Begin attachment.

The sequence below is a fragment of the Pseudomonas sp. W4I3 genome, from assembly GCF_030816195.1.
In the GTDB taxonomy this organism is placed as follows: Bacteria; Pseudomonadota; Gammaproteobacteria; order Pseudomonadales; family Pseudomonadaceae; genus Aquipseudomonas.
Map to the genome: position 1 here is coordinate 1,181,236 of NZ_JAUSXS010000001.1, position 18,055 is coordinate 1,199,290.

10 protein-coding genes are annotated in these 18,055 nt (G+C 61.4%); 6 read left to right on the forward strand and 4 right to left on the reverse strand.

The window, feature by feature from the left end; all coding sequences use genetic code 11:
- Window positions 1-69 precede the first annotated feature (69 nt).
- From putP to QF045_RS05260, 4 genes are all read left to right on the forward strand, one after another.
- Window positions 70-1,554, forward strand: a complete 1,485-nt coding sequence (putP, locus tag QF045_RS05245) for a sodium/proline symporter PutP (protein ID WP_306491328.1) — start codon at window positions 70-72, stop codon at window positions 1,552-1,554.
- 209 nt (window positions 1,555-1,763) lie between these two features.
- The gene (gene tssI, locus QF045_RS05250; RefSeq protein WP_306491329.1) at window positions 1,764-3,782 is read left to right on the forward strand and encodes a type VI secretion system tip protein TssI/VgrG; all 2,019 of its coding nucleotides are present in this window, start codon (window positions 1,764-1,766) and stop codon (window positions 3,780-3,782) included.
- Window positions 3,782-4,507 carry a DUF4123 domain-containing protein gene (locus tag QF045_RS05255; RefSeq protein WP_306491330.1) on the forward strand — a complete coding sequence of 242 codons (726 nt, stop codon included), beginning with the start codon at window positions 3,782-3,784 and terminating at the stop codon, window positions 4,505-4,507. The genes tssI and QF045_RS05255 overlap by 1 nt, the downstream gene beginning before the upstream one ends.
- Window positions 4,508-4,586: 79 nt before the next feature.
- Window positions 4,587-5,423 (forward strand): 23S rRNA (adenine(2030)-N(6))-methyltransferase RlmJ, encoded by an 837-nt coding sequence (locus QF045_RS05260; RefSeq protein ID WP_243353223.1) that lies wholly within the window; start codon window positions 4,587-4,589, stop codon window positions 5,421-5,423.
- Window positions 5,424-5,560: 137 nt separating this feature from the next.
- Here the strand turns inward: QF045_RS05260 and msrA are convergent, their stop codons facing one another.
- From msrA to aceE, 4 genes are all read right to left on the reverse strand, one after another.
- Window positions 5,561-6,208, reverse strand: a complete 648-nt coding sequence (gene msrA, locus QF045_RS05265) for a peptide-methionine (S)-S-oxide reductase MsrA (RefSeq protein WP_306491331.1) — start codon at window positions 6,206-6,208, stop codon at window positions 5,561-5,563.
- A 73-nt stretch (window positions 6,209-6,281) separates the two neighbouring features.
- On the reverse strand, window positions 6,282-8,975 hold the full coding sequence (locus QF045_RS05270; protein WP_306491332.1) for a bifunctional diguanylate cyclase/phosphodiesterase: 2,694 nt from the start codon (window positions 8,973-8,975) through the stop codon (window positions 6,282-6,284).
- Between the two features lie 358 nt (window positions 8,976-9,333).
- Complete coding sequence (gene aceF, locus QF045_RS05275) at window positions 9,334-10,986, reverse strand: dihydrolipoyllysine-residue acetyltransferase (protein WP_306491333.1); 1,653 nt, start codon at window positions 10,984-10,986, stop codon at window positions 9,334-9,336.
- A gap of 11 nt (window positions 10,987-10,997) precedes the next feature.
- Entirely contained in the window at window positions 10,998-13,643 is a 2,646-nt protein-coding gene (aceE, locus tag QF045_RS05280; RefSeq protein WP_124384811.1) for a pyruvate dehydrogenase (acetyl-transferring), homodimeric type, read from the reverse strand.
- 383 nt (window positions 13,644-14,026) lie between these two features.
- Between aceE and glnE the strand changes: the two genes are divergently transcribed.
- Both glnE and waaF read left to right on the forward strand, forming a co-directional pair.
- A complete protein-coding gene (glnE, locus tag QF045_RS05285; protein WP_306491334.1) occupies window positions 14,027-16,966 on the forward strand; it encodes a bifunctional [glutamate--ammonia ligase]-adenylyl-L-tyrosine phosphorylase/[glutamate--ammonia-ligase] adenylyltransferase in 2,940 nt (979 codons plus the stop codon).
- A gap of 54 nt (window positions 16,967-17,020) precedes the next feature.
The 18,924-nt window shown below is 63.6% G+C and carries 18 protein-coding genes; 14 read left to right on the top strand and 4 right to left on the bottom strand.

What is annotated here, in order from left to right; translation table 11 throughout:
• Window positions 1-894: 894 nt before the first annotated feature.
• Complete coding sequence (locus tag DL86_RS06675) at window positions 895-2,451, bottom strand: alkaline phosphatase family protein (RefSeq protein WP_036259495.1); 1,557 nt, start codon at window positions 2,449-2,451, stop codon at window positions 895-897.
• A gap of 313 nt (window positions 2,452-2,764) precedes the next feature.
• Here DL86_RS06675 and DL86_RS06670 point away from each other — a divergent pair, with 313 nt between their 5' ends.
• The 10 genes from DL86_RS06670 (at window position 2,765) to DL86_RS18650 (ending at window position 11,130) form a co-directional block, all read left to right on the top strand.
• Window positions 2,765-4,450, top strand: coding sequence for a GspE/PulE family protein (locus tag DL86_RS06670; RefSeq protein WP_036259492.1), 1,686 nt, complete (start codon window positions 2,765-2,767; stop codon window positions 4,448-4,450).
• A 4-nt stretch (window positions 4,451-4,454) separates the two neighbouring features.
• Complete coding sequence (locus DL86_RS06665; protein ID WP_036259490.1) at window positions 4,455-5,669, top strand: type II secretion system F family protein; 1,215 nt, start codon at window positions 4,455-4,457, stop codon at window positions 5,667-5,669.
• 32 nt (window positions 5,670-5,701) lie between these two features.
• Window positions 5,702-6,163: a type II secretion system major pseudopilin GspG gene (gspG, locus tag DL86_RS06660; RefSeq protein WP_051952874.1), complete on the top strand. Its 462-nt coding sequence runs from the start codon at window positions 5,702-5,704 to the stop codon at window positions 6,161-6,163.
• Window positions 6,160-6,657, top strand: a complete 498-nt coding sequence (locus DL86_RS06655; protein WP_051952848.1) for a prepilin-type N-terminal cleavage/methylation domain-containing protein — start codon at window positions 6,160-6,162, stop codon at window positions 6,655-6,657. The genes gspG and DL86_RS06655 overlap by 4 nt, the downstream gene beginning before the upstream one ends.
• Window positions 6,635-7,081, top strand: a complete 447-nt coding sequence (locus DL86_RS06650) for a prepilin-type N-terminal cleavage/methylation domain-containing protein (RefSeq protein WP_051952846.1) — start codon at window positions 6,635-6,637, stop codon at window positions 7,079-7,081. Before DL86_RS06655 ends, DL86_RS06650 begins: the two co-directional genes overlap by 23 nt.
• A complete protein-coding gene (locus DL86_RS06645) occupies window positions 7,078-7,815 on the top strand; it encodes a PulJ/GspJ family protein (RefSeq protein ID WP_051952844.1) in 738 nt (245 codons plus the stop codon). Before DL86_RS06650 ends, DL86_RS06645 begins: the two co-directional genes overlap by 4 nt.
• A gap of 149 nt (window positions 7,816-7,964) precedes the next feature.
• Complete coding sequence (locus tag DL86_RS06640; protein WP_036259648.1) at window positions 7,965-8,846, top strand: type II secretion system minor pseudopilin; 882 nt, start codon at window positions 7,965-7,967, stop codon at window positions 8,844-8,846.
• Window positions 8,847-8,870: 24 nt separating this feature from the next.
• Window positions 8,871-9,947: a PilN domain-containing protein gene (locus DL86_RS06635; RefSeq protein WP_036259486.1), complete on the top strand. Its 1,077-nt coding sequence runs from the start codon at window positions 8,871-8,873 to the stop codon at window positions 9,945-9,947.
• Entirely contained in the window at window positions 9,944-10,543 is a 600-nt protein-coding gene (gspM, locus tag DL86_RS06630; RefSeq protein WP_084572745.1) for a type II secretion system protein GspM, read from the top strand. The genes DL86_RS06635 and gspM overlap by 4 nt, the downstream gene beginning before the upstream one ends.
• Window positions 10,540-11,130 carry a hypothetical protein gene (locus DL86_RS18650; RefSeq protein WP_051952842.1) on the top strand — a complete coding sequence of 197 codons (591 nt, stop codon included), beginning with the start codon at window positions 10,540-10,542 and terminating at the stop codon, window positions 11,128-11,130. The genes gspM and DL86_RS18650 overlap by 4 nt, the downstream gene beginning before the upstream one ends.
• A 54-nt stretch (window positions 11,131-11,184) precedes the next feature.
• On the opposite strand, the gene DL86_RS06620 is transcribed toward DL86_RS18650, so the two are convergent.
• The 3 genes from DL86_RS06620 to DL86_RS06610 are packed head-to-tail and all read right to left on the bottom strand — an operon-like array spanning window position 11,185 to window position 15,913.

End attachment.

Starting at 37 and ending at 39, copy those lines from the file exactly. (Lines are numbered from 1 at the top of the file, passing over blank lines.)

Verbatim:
• A 4-nt stretch (window positions 4,451-4,454) separates the two neighbouring features.
• Complete coding sequence (locus DL86_RS06665; protein ID WP_036259490.1) at window positions 4,455-5,669, top strand: type II secretion system F family protein; 1,215 nt, start codon at window positions 4,455-4,457, stop codon at window positions 5,667-5,669.
• 32 nt (window positions 5,670-5,701) lie between these two features.